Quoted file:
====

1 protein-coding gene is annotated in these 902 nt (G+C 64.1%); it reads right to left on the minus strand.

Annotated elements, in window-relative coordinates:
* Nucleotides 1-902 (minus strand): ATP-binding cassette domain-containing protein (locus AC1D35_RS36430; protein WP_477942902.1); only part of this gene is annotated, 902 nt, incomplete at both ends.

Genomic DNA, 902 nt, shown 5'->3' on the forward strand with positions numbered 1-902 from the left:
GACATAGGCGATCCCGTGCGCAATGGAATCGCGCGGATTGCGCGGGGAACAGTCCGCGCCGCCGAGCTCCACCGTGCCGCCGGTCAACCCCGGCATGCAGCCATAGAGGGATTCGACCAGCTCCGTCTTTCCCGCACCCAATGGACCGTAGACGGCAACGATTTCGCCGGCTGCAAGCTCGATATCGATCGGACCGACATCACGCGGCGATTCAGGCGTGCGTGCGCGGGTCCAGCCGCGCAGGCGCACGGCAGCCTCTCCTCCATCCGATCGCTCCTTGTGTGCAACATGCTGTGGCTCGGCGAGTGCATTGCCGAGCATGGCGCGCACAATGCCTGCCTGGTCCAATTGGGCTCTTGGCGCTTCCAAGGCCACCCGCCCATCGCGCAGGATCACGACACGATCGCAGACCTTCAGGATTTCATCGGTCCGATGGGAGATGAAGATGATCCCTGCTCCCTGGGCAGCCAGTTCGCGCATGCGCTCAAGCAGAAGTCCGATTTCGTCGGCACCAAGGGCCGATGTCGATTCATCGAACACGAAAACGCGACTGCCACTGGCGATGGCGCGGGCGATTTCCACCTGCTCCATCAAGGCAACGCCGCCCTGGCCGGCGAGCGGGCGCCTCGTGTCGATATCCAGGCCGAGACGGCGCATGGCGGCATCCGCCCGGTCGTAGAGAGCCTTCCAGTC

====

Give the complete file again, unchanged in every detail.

1 protein-coding gene is annotated in these 902 nt (G+C 64.1%); it reads right to left on the minus strand.

Annotated elements, in window-relative coordinates:
* Nucleotides 1-902 (minus strand): ATP-binding cassette domain-containing protein (locus AC1D35_RS36430; protein WP_477942902.1); only part of this gene is annotated, 902 nt, incomplete at both ends.

Genomic DNA, 902 nt, shown 5'->3' on the forward strand with positions numbered 1-902 from the left:
GACATAGGCGATCCCGTGCGCAATGGAATCGCGCGGATTGCGCGGGGAACAGTCCGCGCCGCCGAGCTCCACCGTGCCGCCGGTCAACCCCGGCATGCAGCCATAGAGGGATTCGACCAGCTCCGTCTTTCCCGCACCCAATGGACCGTAGACGGCAACGATTTCGCCGGCTGCAAGCTCGATATCGATCGGACCGACATCACGCGGCGATTCAGGCGTGCGTGCGCGGGTCCAGCCGCGCAGGCGCACGGCAGCCTCTCCTCCATCCGATCGCTCCTTGTGTGCAACATGCTGTGGCTCGGCGAGTGCATTGCCGAGCATGGCGCGCACAATGCCTGCCTGGTCCAATTGGGCTCTTGGCGCTTCCAAGGCCACCCGCCCATCGCGCAGGATCACGACACGATCGCAGACCTTCAGGATTTCATCGGTCCGATGGGAGATGAAGATGATCCCTGCTCCCTGGGCAGCCAGTTCGCGCATGCGCTCAAGCAGAAGTCCGATTTCGTCGGCACCAAGGGCCGATGTCGATTCATCGAACACGAAAACGCGACTGCCACTGGCGATGGCGCGGGCGATTTCCACCTGCTCCATCAAGGCAACGCCGCCCTGGCCGGCGAGCGGGCGCCTCGTGTCGATATCCAGGCCGAGACGGCGCATGGCGGCATCCGCCCGGTCGTAGAGAGCCTTCCAGTC